d'Arenberg The Ironstone Pressings 2006
Rhone Red Blends from McLaren Vale, Australia
screw cap wine
Wine Style Guide
Red wines that are more fruit-forward and lighter in tannin and body.
Medium bodied reds that go down easy, with smooth tannins and supple fruit.
Wines where earthy and/or spicy dominate the flavors – typically medium to full body.
Full bodied wines that have concentrated fruit and are higher in alcohol and/or tannins. Some need age.
Alcohol By Volume: 15.0%
Alcohol By Volume Guide
Most wine ranges from 10-16% alcohol by volume. Some varietals tend to have higher (for example Zinfandel and Cabernet Sauvignon) or lower alcohol levels (Pinot Noir and many white varietals), but there is always some variation from producer to producer. Some wine falls outside of this range, for instance Port weighs in closer to 20%, while Muscat and Riesling are usually a bit below 10%.
Fragrant mulberry and maraschino cherry fruits complement earthy spices and licorice
notes against a backdrop of cedar oak. The powerfully structured palate offers layers of ripe
exotic fruits and summer flowers blending effortlessly with a fine acid backbone and silky,
mineral-edged tannins. The floral finish of jasmine and lavender notes is intense and persistent.
"A very serious example of this Southern Rhône blend; dark and minerally, with briary notes and a hint of spice; chewy, long, and with really vibrant fruit on the finish, this would reward a charry steak well. Screwcap."
Australian Wine Companion
"The 2006 The Ironstone Pressings Grenache (70%)-Shiraz (25%)-Mourvedre (5%) offers a complex nose of cedar, leather, espresso, spice box, violets, black cherry, and blueberry compote. On the palate it offers up gobs of spicy, savory fruit, lovely integration of oak, tannin, and acidity, and a 45-second finish. Cellar it for 4-5 years and drink it from 2013 to 2026.
The Wine Advocate
"For a Grenache-dominated (70%) blend, this shows outstanding structure. the firm tannins are slightly drying right now, but should smooth out nicely by 2012 and the wine should continue to drink well through at least 2020. Ripe cherry and cassis notes are framed by subtle cedary oak, imparting a sophisticated elegance to the long finish."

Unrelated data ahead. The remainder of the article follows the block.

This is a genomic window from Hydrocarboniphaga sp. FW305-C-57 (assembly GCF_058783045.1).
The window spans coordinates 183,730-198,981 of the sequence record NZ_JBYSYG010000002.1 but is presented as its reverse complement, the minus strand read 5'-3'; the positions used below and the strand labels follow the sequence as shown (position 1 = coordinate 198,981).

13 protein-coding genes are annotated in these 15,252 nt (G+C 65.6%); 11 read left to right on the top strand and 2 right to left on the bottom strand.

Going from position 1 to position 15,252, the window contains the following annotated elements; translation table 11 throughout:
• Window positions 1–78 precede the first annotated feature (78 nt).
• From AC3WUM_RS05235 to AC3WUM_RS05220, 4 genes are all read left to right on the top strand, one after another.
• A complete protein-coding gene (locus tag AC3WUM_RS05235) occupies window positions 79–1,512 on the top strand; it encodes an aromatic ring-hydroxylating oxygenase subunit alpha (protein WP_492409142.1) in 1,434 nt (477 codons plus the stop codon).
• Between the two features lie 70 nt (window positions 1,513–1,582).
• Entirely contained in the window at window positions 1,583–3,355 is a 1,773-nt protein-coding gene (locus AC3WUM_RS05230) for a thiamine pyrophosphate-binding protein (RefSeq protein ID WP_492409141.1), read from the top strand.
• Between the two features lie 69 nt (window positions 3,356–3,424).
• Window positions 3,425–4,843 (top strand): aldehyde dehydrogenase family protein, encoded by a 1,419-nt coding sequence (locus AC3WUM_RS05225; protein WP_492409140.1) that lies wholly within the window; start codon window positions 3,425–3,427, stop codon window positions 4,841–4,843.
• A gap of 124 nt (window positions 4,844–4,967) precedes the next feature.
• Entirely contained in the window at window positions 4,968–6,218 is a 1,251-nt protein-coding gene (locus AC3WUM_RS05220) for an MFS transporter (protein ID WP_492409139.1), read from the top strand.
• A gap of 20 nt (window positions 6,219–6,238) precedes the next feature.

"Chester Osborn's top selection of grenache blended with shiraz and mourvedre, this wine is named for the ironstone soil in which his family's ancient vines grow. It has grenache's lovely strawberry flavors, darkened by shiraz tannins but still lifted and refined. There's a meaty, smoked pork butt flavor that combines the wine's oak with its earthy tannins. A substantial blend to age, and to decant as it matures for roast boar."
Wine & Spirits
"Opaque ruby. Brooding, pungent red and dark berry aromas are complicated by cured tobacco, sandalwood and Indian spices. Broad and rich, with deep blackcurrant and cherry compote flavors and a firm structure that makes itself apparent with aeration. The grenache is in the background today, and the wine finishes with serious grip and sneaky persistence. I'd give this some cellar time."
International Wine Cellar
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Learn About d'Arenberg Map It
One of the undisputed kings of Australian Shiraz and Rhone varietals, d'Arenberg has managed to turn individuality into an art form by doing a whole lot of little things differently. The original vineyards were established by Joseph Osborn in 1912 in the McLaren Vale region of South Australia. A century on, the estate has grown to 345 acres, and the mantle now rests with fourth...
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Learn About McLaren Vale
McLaren Vale is home to the oldest Australian vineyard, with grapes planted in 1838. It's a coastal area, the Indian Ocean bordering the west, which leads to a cooling factor that prevents the grapes from getting too hot. In all, the climate is a perfect one for the vines.
In McLaren Vale, there are vines as far as the eye can see. As in other parts of...
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Learn About Rhone Red Blends
The Rhone region of France has a delightful selection of red varieties. There are 22 grapes allowed in the Rhone AOC, about half of them red. Most of these varieties are used as secondary blending partners, often comprising less than 10% of the blend. The primary red players of Rhone blends are Syrah, Grenache and Mourvedre. Most wines from the Southern Rhone use Grenache as their...
Read More About Rhone Red Blends